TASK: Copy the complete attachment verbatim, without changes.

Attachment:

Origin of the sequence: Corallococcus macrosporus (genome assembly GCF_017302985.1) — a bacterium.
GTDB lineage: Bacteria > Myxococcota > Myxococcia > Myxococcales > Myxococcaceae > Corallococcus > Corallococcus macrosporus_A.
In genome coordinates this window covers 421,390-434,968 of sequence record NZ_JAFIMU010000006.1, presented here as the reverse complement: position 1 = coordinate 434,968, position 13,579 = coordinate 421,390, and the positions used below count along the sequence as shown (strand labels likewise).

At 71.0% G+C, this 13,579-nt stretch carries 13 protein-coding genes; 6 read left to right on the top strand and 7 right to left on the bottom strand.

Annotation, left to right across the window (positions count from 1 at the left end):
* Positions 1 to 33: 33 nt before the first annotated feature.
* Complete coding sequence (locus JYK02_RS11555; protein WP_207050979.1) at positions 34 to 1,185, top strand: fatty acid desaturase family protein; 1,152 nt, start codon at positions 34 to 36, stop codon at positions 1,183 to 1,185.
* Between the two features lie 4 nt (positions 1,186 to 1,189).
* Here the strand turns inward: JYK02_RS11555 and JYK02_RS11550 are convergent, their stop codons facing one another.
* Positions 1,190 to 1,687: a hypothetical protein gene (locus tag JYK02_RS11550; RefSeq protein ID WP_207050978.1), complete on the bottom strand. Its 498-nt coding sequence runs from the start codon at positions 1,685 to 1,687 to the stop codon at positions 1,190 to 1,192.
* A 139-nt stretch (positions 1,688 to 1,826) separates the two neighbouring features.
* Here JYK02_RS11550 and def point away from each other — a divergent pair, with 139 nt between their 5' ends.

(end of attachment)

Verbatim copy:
Origin of the sequence: Corallococcus macrosporus (genome assembly GCF_017302985.1) — a bacterium.
GTDB lineage: Bacteria > Myxococcota > Myxococcia > Myxococcales > Myxococcaceae > Corallococcus > Corallococcus macrosporus_A.
In genome coordinates this window covers 421,390-434,968 of sequence record NZ_JAFIMU010000006.1, presented here as the reverse complement: position 1 = coordinate 434,968, position 13,579 = coordinate 421,390, and the positions used below count along the sequence as shown (strand labels likewise).

At 71.0% G+C, this 13,579-nt stretch carries 13 protein-coding genes; 6 read left to right on the top strand and 7 right to left on the bottom strand.

Annotation, left to right across the window (positions count from 1 at the left end):
* Positions 1 to 33: 33 nt before the first annotated feature.
* Complete coding sequence (locus JYK02_RS11555; protein WP_207050979.1) at positions 34 to 1,185, top strand: fatty acid desaturase family protein; 1,152 nt, start codon at positions 34 to 36, stop codon at positions 1,183 to 1,185.
* Between the two features lie 4 nt (positions 1,186 to 1,189).
* Here the strand turns inward: JYK02_RS11555 and JYK02_RS11550 are convergent, their stop codons facing one another.
* Positions 1,190 to 1,687: a hypothetical protein gene (locus tag JYK02_RS11550; RefSeq protein ID WP_207050978.1), complete on the bottom strand. Its 498-nt coding sequence runs from the start codon at positions 1,685 to 1,687 to the stop codon at positions 1,190 to 1,192.
* A 139-nt stretch (positions 1,688 to 1,826) separates the two neighbouring features.
* Here JYK02_RS11550 and def point away from each other — a divergent pair, with 139 nt between their 5' ends.